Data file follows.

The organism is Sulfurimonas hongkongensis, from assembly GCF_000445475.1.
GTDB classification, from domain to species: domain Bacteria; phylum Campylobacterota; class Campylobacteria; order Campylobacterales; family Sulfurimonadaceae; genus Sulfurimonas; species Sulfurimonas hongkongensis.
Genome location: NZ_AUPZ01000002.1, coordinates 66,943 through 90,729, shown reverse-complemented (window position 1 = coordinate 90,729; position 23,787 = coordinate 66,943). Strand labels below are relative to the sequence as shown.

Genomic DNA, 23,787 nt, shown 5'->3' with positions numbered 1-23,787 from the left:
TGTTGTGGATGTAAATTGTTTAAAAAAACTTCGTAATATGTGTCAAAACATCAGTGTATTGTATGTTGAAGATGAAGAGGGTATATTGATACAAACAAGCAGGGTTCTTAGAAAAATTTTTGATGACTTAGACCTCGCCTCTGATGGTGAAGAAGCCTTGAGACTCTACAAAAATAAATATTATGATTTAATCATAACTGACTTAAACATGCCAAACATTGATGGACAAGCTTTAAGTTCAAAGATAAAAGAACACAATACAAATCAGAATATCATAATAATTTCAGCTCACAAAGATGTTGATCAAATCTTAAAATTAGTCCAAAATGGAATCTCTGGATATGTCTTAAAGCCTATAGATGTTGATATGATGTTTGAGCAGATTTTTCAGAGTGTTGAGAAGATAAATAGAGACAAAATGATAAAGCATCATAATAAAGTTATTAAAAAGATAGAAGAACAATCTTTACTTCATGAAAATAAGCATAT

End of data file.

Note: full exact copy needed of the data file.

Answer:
The organism is Sulfurimonas hongkongensis, from assembly GCF_000445475.1.
GTDB classification, from domain to species: domain Bacteria; phylum Campylobacterota; class Campylobacteria; order Campylobacterales; family Sulfurimonadaceae; genus Sulfurimonas; species Sulfurimonas hongkongensis.
Genome location: NZ_AUPZ01000002.1, coordinates 66,943 through 90,729, shown reverse-complemented (window position 1 = coordinate 90,729; position 23,787 = coordinate 66,943). Strand labels below are relative to the sequence as shown.

Genomic DNA, 23,787 nt, shown 5'->3' with positions numbered 1-23,787 from the left:
TGTTGTGGATGTAAATTGTTTAAAAAAACTTCGTAATATGTGTCAAAACATCAGTGTATTGTATGTTGAAGATGAAGAGGGTATATTGATACAAACAAGCAGGGTTCTTAGAAAAATTTTTGATGACTTAGACCTCGCCTCTGATGGTGAAGAAGCCTTGAGACTCTACAAAAATAAATATTATGATTTAATCATAACTGACTTAAACATGCCAAACATTGATGGACAAGCTTTAAGTTCAAAGATAAAAGAACACAATACAAATCAGAATATCATAATAATTTCAGCTCACAAAGATGTTGATCAAATCTTAAAATTAGTCCAAAATGGAATCTCTGGATATGTCTTAAAGCCTATAGATGTTGATATGATGTTTGAGCAGATTTTTCAGAGTGTTGAGAAGATAAATAGAGACAAAATGATAAAGCATCATAATAAAGTTATTAAAAAGATAGAAGAACAATCTTTACTTCATGAAAATAAGCATAT